Colour theory is a popular idea in the visual arts; graphic designers, illustrators, animators, and painters all feel they have a good understanding of which colours "compliment" and which colours “clash”.  Colour theory is such a commonly held notion that it is taught as a subject in visual arts’ schools, however, setting the colour wheel aside, colour, its meaning, and the value it holds for us is actually not as straightforward as we may believe.  At Inklish we view colour as a tool of communication with all the complexities and subtleties that that entails.

As animators we use colours everyday to represent objects in the real world.  A red apple, a blue sky, or green for leaves but colour is not strictly a property of objects, rather it is a property of the mind.  Colour is in actuality our interpretation of different wavelengths of light and the colour we see in objects is actually the wavelength of light (or combination of) that bounces off that object. This is a pretty cool concept but doesn’t usually change the way we colour a banana.

Where it gets more squirrelly and a lot more interesting is when we start to move beyond objects and into the world of abstraction.  The expressions ‘feeling blue’ or ‘seeing red’ demonstrate our association of the colour ‘blue’ with depression and ‘red’ with anger.  The commonality of these expressions shows how strongly we take this association for granted, it’s never explained, just understood. But actually they are relatively modern and definitely culturally specific associations.  Colour is also used to represent temperature; red means hot and blue means cold right?  It is a pretty common assumption and one that is reinforced by colour coded labels everywhere, the most obvious example being the hot and cold taps in your kitchen or bathroom but this association too is not universal; there are even some countries where blue equals hot and red cold.  The abstract language of colour is one of its most interesting features as it allows us to imbue an animation with emotions like anxiety or happiness just by focusing on one palette over another.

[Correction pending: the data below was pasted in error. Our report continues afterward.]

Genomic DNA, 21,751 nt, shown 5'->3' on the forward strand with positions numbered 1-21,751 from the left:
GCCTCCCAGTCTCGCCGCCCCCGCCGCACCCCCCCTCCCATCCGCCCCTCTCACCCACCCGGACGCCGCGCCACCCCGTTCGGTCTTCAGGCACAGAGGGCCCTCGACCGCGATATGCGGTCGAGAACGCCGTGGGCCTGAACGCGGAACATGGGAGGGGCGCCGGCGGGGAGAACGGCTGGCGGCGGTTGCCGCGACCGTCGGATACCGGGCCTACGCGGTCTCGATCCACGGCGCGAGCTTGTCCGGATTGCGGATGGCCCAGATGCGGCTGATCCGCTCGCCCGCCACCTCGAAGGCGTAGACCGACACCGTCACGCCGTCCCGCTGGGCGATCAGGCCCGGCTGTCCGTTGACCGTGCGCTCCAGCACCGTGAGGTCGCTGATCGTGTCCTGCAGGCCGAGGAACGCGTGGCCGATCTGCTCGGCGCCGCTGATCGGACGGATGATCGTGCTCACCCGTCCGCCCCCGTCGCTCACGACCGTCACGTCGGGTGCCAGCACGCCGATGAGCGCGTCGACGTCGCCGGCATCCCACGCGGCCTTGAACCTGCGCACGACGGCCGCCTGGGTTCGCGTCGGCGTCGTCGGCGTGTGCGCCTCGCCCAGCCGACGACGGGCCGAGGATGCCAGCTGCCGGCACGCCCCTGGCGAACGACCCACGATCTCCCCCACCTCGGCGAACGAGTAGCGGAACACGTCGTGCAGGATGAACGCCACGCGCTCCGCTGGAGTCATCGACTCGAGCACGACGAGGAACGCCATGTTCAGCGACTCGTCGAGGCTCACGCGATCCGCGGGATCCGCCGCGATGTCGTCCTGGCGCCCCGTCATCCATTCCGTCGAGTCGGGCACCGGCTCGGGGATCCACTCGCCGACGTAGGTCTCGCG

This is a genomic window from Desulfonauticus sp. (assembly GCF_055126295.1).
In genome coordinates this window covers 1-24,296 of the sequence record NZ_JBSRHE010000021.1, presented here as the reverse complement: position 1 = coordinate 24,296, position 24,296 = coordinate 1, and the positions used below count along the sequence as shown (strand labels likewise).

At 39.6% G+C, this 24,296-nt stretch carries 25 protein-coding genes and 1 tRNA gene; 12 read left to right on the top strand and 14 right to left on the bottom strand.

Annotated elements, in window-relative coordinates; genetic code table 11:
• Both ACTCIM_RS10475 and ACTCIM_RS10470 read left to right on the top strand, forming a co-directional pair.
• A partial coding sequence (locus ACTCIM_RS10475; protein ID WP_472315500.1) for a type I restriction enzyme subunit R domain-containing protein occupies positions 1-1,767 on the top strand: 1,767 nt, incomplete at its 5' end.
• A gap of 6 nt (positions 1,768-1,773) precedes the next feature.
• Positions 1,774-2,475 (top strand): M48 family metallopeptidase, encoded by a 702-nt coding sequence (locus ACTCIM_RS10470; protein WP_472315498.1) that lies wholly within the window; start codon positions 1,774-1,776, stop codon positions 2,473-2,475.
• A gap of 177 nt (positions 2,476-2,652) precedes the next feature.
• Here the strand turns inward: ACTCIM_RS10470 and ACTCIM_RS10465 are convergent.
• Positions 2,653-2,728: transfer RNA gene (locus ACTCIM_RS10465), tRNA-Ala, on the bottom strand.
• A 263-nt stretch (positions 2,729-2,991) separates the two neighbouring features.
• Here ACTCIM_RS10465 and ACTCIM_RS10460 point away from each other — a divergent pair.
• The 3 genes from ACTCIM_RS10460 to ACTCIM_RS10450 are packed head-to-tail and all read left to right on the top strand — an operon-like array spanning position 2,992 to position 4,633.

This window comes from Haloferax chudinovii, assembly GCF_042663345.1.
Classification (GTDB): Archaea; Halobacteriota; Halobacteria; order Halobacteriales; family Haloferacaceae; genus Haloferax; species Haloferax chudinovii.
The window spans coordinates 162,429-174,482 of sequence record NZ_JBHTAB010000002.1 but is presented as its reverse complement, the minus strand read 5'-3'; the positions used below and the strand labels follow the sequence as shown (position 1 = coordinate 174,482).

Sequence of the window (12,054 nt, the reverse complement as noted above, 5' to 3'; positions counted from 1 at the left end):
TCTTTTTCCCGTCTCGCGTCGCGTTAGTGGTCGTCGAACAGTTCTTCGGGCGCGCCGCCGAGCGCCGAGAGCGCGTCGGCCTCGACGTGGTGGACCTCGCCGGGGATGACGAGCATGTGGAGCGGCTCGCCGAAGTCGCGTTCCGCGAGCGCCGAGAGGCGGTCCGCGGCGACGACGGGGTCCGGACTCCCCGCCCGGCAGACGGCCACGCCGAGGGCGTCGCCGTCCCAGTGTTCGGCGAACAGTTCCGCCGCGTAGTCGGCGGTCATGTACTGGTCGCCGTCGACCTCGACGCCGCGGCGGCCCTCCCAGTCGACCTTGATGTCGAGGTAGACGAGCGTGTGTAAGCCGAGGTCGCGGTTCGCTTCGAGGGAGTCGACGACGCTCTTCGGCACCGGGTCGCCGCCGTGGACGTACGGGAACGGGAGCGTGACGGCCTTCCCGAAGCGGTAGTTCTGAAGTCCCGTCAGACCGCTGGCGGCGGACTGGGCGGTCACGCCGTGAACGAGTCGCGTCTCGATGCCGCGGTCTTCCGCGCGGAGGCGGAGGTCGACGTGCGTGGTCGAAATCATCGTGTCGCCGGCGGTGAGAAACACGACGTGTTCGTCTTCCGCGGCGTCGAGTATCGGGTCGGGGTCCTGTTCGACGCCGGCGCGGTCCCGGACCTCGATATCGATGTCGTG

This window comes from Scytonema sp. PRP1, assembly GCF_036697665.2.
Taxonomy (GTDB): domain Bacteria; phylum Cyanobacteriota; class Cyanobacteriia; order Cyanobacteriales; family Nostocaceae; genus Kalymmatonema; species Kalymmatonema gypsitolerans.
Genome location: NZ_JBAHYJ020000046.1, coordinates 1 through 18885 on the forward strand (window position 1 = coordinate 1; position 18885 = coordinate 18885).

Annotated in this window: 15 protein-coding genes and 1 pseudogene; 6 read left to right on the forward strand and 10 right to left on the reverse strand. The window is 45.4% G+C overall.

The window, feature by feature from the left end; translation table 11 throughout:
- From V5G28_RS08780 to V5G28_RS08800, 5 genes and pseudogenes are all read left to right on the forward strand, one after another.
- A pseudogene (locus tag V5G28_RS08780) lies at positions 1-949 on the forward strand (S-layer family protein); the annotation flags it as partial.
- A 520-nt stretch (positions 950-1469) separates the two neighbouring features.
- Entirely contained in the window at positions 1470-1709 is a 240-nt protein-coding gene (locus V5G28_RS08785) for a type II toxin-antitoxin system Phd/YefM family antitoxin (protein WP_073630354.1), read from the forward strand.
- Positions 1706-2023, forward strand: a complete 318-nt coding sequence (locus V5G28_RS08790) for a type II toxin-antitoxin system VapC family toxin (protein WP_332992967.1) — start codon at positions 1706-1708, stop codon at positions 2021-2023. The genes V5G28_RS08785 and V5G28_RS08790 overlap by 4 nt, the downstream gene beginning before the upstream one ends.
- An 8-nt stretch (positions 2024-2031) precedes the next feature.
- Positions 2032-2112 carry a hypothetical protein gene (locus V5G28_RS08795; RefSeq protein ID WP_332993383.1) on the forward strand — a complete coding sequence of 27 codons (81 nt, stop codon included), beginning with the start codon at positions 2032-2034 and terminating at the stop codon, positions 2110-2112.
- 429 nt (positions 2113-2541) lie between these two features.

Colour is an amazing tool in human communication, and one that we speak everyday at Inklish. It brings objects to life, can be used to represent complex feelings and moods, or to serve as a warning of potential danger. I even read recently of a study that showed the colour of your coffee mug can affect your perception of the bitterness of your coffee!  Now that’s some meaningful science.